• on a comment on puny change means nothing over 4 years ago

    And for that matter, let us do away with speed limits as well.  The biggest stake in the heart of the speed limit is that it did not have any measurable results.  Years after speed limits have been put in place, most people seem to just ignore it and drive above the limit anyways.  As a result, the speed limits never became a cherished part of the American psyche.


    We should also do away with those silly laws against robbing banks.  Most robbers seem to ignore that one. 

    And dont even get me started on the silly rules against drink driving!!

  • on a comment on Bayh & '12 & '16 over 4 years ago

    Have you read "The China Study" by Colin Campbell.  I was very impressed by the book, and the implications of it's conclusions on HCR.

  • on a comment on Bayh & '12 & '16 over 4 years ago

    in a new engine ?  


    Being developed by a friend who assures me that he knows how to scale (he has a software company, so I take him for his word; I can barely spell scaling myself).  He showed me a beta version ~ looked very nice!

  • on a comment on You Fight, We'll Fight over 4 years ago

    So you are celebrating a program that increases medicare costs by inflation + 2% as a "savings".

    I dont think there can be any further debate, because I am dumbfounded!!




  • on a comment on You Fight, We'll Fight over 4 years ago

    great, so perhaps you can show me where the savings are.  should be simple, no ?

    And oh, I am hoping for something in the CBO report and not pledges that predate the bills.

  • on a comment on You Fight, We'll Fight over 4 years ago

    WTF is wrong with you.


    When you are so clear that things are not free, and there are "costs", why do you have to waste everyone's time insisting that it "saves".

  • on a comment on You Fight, We'll Fight over 4 years ago

    When arguing that a proposed HCR saves or costs money, dont cite pledges to "help cut $2T" that predate the actual proposal itself.  Doing so just makes you look silly !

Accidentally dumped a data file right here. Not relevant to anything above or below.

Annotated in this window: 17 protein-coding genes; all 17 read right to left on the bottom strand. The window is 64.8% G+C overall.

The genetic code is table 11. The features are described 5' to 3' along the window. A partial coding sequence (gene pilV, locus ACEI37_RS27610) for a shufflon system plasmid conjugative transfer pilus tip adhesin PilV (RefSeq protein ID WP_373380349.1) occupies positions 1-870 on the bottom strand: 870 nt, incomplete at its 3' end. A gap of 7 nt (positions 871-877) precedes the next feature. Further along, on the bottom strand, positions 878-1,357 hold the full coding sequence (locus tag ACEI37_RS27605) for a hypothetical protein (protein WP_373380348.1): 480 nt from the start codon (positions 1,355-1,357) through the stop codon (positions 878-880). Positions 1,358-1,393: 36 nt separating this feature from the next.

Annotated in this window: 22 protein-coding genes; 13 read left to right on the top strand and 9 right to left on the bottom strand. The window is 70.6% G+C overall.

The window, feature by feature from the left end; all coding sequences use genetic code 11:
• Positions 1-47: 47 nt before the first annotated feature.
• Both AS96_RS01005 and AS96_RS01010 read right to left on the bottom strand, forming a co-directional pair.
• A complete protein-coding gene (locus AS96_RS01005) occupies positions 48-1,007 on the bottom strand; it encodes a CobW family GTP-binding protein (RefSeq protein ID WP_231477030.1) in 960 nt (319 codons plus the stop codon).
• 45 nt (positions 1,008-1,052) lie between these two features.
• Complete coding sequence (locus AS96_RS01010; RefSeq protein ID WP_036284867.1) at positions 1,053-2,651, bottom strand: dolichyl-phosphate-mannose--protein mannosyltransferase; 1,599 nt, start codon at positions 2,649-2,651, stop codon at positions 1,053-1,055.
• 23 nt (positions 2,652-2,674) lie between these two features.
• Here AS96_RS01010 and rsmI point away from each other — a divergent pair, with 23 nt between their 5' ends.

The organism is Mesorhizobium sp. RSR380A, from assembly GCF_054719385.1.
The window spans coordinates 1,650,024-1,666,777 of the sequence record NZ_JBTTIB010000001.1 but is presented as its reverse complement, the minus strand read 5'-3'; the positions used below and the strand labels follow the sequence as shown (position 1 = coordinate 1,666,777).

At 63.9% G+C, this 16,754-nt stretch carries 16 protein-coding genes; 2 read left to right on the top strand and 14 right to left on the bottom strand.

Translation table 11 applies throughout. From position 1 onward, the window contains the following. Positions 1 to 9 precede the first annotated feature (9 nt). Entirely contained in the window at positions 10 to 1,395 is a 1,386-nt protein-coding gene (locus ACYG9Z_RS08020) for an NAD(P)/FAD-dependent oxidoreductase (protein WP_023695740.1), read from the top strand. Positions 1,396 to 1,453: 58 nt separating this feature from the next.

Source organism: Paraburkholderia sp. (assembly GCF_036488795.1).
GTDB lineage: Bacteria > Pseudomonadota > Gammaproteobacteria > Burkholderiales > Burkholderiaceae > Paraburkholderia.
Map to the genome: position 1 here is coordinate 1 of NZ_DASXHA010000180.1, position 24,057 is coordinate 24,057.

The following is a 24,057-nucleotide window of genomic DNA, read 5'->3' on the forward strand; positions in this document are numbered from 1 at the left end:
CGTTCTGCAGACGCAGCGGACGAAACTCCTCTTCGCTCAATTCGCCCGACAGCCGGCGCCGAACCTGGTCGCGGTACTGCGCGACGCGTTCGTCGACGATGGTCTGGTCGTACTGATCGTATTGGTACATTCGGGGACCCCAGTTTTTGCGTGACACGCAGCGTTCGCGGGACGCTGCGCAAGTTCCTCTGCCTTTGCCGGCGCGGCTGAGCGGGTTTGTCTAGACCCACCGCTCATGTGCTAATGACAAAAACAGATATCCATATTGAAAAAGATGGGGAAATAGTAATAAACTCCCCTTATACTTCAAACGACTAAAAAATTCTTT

So you wanted facts.  The only reliable place to get such facts is to turn to the CBO.  You can read the entire report here:


    And a preliminary summary over here


    A preliminary Congressional Budget Office analysis of the Senate health care legislation finds that the bill will cost $849 billion over the next decade while covering 94 percent of eligible Americans, a Democratic leadership aide told reporters Wednesday afternoon.


    Get that ?  Cost...$..849...billion !!

  • on a comment on You Fight, We'll Fight over 4 years ago

    Get me numbers on overall per capita spending on health care and then we can talk. 


    Stating that the HCR reform reduces cost (as you appear to be doing) and then backing it up with a reduction in the growth rate of one segment of the health care segment is an art form commonly known as bamboozlement.

  • on a comment on You Fight, We'll Fight over 4 years ago

    "It's true HCR does not nationalize the Health Care system, cut doctor and hospital pay, implement rationing, take away choice of doctor, or do anything else other than nudge the free-market system into a more sustainable direction."


    You forgot to mention something else that is true:  the proposed HCR does not reduce costs one bit.  Everything else you said is irrelevant.


    I have no desire to get into an argument about the pros and cons of a nationalized system, or of the VA.  I also have no desire to get into an argument on whether freeing up HCR dollars would be beneficial to the economy ~ more power to you, if you believe otherwise.